Column: Immigrants From the Isle of Tiree

Between today and Saturday, my genealogy column, Roots to the Past, is available in the following Atlantic Canada newspapers:Isle of Tiree

Tuesday: The Kings County Record (Sussex)

Wednesday: The Lunenburg County Progress Bulletin

Thursday: The Western Star (Corner Brook)

Saturday: The Citizen (Amherst)

Saturday: Times & Transcript (Moncton)

Title: Immigrants From the Isle of Tiree

Snippet: Just south of the Isle of Skye is a collection of smaller islands, which includes Tiree. The Scottish island is a relatively flat slab of treeless land measuring 20 km long and between 2 and 12 km wide. Artifacts found on Tiree date back to the Stone Age, and Celtic and Viking settlements. MacDougall, MacDonald, MacLean and Campbell clans at one time or another controlled the island. The language of the people was Gaelic, and many inhabitants still speak it today. Tiree is Gaelic for ‘land of corn’.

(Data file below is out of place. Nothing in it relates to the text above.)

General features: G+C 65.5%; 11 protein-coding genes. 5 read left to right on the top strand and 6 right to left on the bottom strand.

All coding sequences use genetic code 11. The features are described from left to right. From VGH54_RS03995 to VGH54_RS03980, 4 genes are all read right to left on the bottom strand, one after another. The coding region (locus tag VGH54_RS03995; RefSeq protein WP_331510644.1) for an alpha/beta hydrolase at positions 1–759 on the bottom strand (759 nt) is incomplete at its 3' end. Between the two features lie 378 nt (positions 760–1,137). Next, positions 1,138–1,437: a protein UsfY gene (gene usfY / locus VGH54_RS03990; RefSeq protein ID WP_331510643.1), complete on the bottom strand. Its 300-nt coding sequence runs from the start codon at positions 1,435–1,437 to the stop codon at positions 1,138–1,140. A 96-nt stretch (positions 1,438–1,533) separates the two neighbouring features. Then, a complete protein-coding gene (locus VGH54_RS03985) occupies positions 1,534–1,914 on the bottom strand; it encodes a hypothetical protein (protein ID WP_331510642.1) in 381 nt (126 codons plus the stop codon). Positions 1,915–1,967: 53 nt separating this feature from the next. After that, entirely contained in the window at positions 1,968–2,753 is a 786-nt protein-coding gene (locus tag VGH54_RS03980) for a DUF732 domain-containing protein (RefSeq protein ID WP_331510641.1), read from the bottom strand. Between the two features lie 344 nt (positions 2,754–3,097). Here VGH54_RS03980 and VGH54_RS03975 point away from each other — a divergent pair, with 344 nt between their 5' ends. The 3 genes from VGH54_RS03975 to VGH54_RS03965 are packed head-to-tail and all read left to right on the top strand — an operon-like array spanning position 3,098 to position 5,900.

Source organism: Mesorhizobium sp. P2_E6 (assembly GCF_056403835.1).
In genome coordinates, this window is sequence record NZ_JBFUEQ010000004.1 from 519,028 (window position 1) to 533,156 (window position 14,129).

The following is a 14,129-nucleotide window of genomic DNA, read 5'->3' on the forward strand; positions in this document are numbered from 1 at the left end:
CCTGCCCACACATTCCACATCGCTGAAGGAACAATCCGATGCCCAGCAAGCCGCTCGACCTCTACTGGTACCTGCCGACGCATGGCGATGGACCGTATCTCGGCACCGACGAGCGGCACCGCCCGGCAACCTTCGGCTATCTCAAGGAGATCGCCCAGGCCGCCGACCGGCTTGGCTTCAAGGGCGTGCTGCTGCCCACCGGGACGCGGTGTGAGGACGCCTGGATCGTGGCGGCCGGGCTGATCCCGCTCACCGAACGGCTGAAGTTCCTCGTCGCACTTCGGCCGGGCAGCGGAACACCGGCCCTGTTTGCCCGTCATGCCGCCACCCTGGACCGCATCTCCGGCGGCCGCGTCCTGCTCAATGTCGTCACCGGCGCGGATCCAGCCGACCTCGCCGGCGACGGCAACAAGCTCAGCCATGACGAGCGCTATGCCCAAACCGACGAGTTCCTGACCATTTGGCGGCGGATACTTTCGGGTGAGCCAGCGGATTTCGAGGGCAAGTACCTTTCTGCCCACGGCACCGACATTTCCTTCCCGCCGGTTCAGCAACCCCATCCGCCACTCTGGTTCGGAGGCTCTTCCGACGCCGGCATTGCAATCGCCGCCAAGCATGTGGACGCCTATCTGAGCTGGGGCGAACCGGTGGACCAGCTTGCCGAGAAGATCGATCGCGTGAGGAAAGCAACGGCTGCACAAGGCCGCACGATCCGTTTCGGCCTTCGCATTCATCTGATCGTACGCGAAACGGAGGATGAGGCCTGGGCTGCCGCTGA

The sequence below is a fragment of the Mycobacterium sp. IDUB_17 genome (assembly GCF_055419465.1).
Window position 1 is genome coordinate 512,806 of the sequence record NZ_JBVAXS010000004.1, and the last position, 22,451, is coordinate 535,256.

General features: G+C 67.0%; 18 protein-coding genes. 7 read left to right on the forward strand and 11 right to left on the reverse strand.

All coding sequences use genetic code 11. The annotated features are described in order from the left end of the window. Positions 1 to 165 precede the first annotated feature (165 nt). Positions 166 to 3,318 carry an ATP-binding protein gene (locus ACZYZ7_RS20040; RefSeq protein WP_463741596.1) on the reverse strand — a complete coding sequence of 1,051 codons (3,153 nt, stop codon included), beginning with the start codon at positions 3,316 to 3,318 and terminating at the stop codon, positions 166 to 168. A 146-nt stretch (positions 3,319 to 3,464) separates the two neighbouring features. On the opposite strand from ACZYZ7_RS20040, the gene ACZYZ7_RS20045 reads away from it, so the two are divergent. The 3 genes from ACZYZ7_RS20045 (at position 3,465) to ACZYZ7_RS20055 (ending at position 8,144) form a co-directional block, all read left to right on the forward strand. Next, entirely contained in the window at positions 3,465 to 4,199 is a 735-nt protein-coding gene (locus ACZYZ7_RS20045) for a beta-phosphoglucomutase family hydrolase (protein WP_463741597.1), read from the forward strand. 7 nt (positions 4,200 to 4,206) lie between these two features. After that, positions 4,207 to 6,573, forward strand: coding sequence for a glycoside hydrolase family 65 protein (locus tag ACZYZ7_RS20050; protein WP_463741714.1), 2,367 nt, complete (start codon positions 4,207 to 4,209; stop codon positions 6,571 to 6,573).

At its peak of population in the mid-1800s, more than 5,000 people called Tiree home. Only about 700 live on the small island today. Between 1847 and 1853, the Duke of Argyll assisted 1,354 people to emigrate, many making the journey to Canada. Others left the island for mainland Scotland. Although the moves were said to be voluntary, evidence reveals some individuals, particularly the poor, were forced from their homes.

. . . To read more, pick up one of the above noted newspapers.


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